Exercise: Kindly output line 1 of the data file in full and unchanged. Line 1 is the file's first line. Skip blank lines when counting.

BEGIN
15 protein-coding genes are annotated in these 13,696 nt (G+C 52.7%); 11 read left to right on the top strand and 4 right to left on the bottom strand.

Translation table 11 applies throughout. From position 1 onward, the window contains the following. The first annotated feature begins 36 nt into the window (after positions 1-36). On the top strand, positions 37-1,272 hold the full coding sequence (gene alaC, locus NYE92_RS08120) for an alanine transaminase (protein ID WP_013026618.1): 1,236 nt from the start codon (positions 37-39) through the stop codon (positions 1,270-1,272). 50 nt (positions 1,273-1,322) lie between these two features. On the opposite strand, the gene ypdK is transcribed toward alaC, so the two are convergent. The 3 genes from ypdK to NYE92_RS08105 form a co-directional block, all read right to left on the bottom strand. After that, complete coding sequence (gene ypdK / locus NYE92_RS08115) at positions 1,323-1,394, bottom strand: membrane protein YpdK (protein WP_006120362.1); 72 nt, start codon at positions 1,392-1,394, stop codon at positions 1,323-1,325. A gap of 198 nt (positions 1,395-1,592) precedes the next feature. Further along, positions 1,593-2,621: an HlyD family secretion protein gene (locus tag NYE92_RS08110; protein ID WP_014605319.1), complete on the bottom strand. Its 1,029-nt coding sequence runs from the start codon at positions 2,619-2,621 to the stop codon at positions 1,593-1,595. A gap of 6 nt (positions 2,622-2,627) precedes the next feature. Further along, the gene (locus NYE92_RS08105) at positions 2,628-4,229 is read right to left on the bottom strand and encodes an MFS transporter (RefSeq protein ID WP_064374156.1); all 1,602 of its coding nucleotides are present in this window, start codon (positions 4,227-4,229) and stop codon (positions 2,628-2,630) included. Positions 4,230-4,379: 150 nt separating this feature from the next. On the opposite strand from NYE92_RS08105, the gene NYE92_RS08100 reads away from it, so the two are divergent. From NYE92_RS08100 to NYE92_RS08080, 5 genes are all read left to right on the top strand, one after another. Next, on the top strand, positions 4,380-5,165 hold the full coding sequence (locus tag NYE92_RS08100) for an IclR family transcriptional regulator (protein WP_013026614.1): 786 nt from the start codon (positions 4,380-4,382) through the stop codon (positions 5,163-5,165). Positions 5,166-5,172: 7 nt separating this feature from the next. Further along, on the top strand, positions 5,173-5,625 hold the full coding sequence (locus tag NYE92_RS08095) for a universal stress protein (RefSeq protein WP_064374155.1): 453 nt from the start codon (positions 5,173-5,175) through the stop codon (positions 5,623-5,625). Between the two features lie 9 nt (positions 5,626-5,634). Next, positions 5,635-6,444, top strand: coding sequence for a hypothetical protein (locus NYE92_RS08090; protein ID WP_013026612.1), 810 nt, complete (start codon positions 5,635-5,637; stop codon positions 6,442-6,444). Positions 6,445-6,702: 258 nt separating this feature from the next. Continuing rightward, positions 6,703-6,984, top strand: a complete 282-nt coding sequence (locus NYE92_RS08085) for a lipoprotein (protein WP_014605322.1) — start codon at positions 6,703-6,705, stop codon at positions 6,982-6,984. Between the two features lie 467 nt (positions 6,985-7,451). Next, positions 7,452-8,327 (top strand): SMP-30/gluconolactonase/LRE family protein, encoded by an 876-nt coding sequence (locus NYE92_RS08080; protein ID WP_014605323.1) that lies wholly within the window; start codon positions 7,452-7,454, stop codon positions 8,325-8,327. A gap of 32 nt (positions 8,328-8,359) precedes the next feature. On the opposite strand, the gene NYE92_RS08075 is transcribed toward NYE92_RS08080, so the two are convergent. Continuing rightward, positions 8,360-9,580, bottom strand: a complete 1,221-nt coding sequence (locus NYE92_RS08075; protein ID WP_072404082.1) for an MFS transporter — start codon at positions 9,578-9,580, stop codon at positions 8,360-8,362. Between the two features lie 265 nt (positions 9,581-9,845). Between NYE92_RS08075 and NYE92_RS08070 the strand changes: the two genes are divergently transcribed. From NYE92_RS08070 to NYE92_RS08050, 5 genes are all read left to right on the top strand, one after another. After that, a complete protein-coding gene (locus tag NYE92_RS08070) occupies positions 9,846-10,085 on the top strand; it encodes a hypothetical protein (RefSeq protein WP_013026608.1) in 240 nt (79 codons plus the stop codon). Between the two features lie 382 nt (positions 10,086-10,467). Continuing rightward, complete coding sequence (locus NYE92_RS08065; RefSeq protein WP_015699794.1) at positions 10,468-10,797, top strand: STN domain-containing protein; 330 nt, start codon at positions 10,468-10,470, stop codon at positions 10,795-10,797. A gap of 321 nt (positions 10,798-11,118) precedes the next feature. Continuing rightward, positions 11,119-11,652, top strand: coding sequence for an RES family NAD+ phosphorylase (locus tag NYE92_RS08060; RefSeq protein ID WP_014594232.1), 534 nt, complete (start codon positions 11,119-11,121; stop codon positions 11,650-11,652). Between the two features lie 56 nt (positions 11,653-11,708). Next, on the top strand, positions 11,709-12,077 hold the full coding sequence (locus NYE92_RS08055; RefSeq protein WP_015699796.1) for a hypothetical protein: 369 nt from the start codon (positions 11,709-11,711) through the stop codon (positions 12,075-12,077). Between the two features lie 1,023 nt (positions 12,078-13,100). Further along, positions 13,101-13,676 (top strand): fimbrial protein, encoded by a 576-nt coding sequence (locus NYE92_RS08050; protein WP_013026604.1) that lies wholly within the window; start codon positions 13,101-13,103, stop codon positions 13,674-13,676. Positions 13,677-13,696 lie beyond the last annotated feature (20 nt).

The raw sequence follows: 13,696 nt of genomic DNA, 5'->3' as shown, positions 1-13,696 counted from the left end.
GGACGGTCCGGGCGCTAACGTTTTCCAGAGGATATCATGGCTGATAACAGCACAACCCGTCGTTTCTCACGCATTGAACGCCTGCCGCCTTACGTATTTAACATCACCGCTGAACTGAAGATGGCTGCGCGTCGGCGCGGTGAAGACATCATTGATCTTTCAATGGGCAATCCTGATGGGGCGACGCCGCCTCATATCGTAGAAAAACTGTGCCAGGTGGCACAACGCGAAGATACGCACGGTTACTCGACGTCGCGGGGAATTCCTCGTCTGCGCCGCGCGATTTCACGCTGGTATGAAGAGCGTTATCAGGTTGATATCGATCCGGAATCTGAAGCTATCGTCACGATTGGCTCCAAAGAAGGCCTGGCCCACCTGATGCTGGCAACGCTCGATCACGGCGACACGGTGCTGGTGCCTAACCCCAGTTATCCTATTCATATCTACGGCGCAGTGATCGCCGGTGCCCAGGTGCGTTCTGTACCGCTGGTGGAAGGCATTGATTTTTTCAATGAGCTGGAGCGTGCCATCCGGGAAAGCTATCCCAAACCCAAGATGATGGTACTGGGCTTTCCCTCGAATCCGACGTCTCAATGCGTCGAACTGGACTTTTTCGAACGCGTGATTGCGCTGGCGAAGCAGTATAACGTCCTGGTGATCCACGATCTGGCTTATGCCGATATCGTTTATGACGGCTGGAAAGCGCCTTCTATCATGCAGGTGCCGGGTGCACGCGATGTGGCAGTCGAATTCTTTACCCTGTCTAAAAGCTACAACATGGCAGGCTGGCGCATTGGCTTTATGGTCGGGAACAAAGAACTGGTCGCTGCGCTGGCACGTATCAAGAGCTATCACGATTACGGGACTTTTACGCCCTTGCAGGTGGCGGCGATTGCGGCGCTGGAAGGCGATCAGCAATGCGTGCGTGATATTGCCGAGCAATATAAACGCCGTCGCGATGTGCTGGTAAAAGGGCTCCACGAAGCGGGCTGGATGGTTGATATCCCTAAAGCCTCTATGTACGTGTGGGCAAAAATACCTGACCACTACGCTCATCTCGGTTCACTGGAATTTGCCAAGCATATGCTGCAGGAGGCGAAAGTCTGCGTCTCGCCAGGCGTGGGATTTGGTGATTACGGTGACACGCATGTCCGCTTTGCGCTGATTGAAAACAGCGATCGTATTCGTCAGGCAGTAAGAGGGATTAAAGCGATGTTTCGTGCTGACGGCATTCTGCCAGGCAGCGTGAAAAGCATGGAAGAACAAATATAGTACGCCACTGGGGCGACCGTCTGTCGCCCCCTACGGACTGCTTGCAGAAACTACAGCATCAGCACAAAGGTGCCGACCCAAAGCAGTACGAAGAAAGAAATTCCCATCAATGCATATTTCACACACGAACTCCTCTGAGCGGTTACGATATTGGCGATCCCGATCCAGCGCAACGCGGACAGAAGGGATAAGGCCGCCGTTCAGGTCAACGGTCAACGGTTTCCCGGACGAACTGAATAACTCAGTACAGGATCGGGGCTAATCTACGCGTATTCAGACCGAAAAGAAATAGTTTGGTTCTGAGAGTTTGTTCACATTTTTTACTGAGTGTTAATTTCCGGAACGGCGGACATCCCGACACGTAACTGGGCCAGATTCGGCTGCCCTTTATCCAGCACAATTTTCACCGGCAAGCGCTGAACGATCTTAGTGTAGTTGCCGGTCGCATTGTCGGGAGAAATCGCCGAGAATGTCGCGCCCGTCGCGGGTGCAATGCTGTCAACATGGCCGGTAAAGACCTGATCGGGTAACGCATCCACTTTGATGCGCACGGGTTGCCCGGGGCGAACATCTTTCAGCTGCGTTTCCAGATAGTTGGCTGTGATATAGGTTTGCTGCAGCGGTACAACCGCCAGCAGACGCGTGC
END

15 protein-coding genes are annotated in these 13,696 nt (G+C 52.7%); 11 read left to right on the top strand and 4 right to left on the bottom strand.